Python Newbie

Steve Simmons square.steve at gmail.com
Fri Feb 22 12:05:11 CET 2013


Dear Mr D'Aprano,

I thank you for your post but I must complain in the strongest possible 
terms that it was not enclosed in the correct delimeters.  It should 
have been enclosed in a  <humour>... </humour> pair (or 
<humor>...</humor> if you are American).

I was drinking coffee at the time I started reading your post and, 
entirely due to your negligent lack of proper delimiters, much of my 
coffee is now irretrievably resident in my keyboard. My lawyers will be 
in touch...


On 22/02/2013 11:26, Steven D'Aprano wrote:
> On Thu, 21 Feb 2013 14:40:37 -0800, piterrr.dolinski wrote:
>
>> With Python, I am having to do this
>>
>> code
>> code
>>
>> ##############################
>>
>> if (some condition):
>>    code
>>    code
>>
>> ##############################
>
> I prefer this:
>
>
> # WARNING WARNING WARNING IF STATEMENT AHEAD BEWARE BEWARE BEWARE
> if something():
>      do(stuff)
> # WHEW IF STATEMENT FINISHED!!! WE SURVIVED, THANK THE GODS!!!
>
>
> That way I can be sure that people reading it will know it is an "if" and
> not a "for" or "while", just in case the actual code wasn't clear enough.
>
>
>
>> I am nervous about using variables "out of the blue", without having to
>> declare them.
> I feel your pain. I'm nervous about declaring variables "out of the
> blue", without having to declare that I'm about to declare them. I live
> in hope that some day I will find a language that lets me write:
>
> FORWARD VARS:
>      int x;
>      double y;
>      str s;
>
> VARS:
>      int x;
>      float y;
>      str s;
>
>
> and have the compiler catch my error in declaring y as a float instead of
> a double. Then I will be one step closer to my dream of not having to
> understand the code I write.
>
>
>> For example, when I write "i = 0" it is perfectly OK to
>> Python without 'i' being declared earlier. How do I know that I haven't
>> used this variable earlier and I am unintentionally overwriting the
>> value? I find I constantly have to use the search facility in the
>> editor, which is not fun.
> Some people suggest that functions should be small enough to read over in
> a glance, or at least a couple of glances. They even say that variable
> names should be meaningful, so you can tell whether a variable has been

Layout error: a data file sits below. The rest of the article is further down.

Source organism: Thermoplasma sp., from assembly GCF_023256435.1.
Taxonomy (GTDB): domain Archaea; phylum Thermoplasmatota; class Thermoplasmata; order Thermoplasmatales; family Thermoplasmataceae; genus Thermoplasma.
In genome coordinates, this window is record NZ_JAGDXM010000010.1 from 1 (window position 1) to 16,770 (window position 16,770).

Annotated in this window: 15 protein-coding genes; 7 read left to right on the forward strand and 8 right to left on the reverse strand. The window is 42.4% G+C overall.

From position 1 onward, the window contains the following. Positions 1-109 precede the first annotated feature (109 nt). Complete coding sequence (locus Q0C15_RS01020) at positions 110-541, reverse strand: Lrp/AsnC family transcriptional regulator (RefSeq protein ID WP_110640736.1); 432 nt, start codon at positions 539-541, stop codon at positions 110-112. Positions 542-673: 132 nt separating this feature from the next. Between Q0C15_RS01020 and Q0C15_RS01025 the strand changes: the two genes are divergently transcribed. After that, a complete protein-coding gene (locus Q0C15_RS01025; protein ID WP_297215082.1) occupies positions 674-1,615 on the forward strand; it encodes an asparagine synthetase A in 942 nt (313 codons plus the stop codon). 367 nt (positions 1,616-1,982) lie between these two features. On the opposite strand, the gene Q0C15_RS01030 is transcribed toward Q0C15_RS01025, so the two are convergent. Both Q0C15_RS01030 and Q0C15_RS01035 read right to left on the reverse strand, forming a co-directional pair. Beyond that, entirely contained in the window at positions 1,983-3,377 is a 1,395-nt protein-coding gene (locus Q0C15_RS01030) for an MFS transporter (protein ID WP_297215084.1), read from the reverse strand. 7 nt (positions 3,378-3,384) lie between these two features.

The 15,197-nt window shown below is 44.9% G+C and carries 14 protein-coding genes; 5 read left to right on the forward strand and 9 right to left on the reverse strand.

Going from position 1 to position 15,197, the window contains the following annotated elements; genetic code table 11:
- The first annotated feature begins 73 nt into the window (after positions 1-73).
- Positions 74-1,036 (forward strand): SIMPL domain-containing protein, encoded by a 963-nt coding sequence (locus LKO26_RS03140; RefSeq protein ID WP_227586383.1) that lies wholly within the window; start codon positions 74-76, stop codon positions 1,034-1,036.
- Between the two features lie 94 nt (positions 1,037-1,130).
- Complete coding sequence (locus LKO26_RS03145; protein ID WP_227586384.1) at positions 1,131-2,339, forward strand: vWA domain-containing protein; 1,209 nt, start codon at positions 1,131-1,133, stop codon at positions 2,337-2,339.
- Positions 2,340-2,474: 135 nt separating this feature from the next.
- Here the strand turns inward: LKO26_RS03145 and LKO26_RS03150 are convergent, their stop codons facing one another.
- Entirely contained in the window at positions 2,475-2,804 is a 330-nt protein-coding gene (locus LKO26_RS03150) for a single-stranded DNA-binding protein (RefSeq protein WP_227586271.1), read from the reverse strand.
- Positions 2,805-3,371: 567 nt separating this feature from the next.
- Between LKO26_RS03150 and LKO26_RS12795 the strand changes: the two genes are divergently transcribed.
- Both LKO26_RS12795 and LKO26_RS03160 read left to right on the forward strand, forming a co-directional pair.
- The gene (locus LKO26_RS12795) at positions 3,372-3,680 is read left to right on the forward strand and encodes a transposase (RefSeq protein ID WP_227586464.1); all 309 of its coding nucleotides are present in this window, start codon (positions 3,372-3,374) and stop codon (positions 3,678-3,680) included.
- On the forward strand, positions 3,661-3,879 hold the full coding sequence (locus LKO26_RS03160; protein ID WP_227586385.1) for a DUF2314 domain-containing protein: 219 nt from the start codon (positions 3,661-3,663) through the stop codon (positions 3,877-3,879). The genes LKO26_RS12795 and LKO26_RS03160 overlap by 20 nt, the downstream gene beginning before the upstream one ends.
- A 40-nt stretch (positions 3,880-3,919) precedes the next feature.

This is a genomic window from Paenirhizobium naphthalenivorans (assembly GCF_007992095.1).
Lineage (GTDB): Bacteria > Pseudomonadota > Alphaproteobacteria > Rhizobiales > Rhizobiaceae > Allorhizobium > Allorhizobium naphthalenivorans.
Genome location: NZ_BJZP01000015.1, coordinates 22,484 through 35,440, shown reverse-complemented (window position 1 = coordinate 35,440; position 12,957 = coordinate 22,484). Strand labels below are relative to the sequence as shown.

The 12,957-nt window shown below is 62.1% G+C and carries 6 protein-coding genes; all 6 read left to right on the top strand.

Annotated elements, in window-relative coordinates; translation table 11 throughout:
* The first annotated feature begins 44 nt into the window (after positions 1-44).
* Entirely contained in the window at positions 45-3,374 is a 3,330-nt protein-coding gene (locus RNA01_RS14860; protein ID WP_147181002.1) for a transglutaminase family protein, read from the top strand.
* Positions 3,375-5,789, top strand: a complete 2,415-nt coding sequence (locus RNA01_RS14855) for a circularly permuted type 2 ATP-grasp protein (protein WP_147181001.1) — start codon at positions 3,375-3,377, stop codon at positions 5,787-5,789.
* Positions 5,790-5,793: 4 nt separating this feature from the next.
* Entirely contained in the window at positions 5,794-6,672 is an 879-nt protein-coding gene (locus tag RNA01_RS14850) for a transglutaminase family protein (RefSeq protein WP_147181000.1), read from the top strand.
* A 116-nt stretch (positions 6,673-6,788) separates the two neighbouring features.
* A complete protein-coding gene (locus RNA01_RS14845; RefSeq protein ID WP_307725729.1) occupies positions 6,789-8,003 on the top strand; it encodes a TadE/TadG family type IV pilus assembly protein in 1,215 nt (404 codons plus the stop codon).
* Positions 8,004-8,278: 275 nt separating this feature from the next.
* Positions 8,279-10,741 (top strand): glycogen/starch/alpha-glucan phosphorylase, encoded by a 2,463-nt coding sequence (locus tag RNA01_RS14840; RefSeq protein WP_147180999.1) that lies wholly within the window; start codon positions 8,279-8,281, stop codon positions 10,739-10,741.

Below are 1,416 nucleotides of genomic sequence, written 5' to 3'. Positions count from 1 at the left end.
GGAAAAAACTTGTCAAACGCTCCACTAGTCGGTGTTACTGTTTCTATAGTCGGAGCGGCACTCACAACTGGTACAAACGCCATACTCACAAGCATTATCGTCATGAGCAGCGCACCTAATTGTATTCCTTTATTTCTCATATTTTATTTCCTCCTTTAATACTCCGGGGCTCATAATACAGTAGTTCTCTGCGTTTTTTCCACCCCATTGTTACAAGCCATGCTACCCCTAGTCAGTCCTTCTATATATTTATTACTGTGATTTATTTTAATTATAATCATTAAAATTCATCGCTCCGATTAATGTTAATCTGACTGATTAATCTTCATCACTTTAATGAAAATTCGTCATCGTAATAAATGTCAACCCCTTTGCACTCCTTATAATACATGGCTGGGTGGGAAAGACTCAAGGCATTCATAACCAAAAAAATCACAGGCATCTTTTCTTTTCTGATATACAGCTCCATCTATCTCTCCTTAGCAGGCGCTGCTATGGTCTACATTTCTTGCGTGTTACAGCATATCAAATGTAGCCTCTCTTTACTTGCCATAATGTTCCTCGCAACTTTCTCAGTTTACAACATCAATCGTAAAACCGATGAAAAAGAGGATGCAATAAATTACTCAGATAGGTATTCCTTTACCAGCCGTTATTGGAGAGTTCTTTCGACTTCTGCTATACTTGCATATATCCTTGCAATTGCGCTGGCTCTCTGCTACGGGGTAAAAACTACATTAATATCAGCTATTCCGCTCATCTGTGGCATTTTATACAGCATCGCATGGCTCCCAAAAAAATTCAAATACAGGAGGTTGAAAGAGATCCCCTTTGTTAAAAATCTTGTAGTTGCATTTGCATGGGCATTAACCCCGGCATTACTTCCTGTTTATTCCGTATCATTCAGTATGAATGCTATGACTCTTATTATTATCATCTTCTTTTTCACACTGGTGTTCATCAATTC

> used from context. I say, fi to that! Programming should be a challenge!
> It should be exciting! Which is why I never use functions, and always use
> the same single-letter variable with a cryptographic hash to distinguish
> them.
>
> i048b8497cf86dab9dade2ce6beddf13a = []
> i048b6497cd85d9b9da2a3ce6bdedf167 = 42
>
>
> *wink*
>
>
> I'm not going to apologise for taking the piss, although I do hope you
> will take it in the spirit it is intended: constructive criticism rather
> than abuse. The reality is, these "problems" you are running into are not
> problems in practice, and the "solutions" you are used to, like braces,
> are visually noisy and not terribly effective. You would probably think
> differently of { } if they were spelled "BEGIN" and "END" like in Pascal.
>
> Braces have one, and only one, advantage: if you pass code through a
> noisy environment that deletes whitespace at will, you can recover the
> structure of the code from the braces. Python does not have that
> advantage, and sometimes it is a pain, e.g. when people email code using
> a broken mail client that deletes spaces.
>
> But then, if you passed C code through something that deleted the braces,
> you'd be royally screwed too. The solution to that is to stop having
> tools that think that whitespace isn't significant. Of course it is
> significant, it is significant to the human reader, who is about a
> hundred billion trillion times more important than the compiler.
>
>
>




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